WASHINGTON—U.S. consumer prices rose sharply in June while states were broadening efforts to reopen, with costs snapping back for products and services that were hit hard by the coronavirus pandemic.
The consumer-price index—which measures what Americans pay for everyday items including groceries, clothing and shelter—rose 0.6% in June, the Labor Department said Tuesday. The index had fallen in each of the previous three months, with particularly sharp declines during the earlier part of the pandemic in March and April.
“June represented the beginning of a return to normal for prices, as most of the categories that had been depressed by the COVID lockdowns rebounded once the economy started to recover in earnest,” said Stephen Stanley, chief economist at Amherst Pierpont, in a note to clients, referring to the illness caused by the coronavirus.
The longer trend showed inflationary pressures remained modest. Prices overall rose 0.6% in June from the same month in 2019, compared with a 0.1% year-over-year increase in May. So-called core prices, which exclude the often-volatile categories of food and energy, increased 1.2% over the year, unchanged from the increase the previous month.
Apparel prices increased 1.7% in June, after three previous months of steep declines, as bricks-and-mortar retail stores reopened. Prices for medical-care services, airline fares and hotel stays all rose sharply over the month, reflecting greater activity in doctors’ offices and in the hard-hit travel and hospitality sectors.
Gasoline prices, which rose 12.3% last month, also drove the gains and accounted for more than half of the monthly increase in overall prices, according to the Labor Department. Core prices rose 0.2% in June, compared with a 0.1% decline in May.
Tuesday’s report also showed another strong increase in grocery prices, albeit at a lower level than in the previous two months. The cost of groceries rose 0.7% last month, after a 2.6% and 1% monthly rise in April and May, respectively. Grocery stores have seen strong demand, as consumers stayed home and restaurants limited capacity or closed in response to the pandemic.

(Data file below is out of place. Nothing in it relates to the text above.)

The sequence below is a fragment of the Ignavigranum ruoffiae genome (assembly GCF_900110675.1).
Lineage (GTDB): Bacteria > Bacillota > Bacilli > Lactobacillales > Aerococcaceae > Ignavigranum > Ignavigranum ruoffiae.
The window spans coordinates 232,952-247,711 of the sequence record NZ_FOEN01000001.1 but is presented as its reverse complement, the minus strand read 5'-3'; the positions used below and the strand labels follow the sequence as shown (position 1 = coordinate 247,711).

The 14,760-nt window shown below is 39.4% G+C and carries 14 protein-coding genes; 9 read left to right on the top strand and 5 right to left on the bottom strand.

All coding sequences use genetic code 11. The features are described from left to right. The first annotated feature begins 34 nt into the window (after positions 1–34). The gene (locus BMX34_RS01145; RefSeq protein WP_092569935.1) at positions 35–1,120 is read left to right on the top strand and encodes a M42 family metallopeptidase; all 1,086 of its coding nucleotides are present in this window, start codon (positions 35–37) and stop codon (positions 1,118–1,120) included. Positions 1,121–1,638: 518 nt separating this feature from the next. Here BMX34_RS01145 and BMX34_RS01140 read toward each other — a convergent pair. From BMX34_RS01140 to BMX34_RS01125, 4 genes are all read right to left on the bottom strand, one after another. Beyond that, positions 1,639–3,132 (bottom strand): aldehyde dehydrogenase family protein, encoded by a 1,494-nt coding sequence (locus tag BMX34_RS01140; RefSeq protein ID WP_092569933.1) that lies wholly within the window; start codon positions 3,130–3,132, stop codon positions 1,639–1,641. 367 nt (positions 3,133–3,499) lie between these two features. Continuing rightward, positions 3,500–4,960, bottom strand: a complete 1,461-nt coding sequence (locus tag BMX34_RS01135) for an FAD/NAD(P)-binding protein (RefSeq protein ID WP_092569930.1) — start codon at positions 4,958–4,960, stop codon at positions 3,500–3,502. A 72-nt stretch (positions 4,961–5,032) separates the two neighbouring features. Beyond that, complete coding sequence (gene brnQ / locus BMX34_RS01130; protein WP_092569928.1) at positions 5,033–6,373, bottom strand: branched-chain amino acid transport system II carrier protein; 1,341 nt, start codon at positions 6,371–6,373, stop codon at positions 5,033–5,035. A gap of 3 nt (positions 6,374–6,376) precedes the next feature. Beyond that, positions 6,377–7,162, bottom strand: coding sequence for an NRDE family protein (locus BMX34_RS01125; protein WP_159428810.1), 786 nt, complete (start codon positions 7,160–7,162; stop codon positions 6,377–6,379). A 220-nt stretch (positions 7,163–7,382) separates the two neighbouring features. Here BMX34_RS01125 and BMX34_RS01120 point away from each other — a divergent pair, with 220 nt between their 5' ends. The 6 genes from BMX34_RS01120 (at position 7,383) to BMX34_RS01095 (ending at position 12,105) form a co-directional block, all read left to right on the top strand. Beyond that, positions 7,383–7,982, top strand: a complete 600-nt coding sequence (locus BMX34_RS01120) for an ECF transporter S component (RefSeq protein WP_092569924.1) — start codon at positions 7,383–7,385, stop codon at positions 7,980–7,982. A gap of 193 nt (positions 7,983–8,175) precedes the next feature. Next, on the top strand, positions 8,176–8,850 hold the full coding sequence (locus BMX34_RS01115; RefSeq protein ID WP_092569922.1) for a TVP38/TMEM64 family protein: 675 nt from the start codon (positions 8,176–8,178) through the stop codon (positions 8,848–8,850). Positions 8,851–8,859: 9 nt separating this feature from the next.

Prices for dining out also rose in June, by 0.5%, the biggest monthly gain so far in 2020.
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Gus Faucher, chief economist at PNC Financial Services, said the gain in overall prices last month should ease deflation fears stoked by a steep drop-off in consumer demand as the pandemic’s effects first rippled through the U.S. economy.
Deflation is “one less thing to worry about and it’s indicative of the fact that demand has picked up and businesses have the ability to raise prices a little bit,” Mr. Faucher said.
Still, the outlook for prices and the broader economic recovery is clouded by a recent jump in coronavirus cases, which has caused some states to reimplement restrictions. California, for instance, on Monday banned indoor activities at restaurants, bars, museums and movie theaters.
“Obviously, if we see more widespread closures, that’s going to reduce demand for goods and services throughout the economy and that could lead to a return in price declines,” Mr. Faucher said, adding downward pressure on prices was likely to be isolated to specific industries and geographic areas.
Write to Amara Omeokwe at firstname.lastname@example.org
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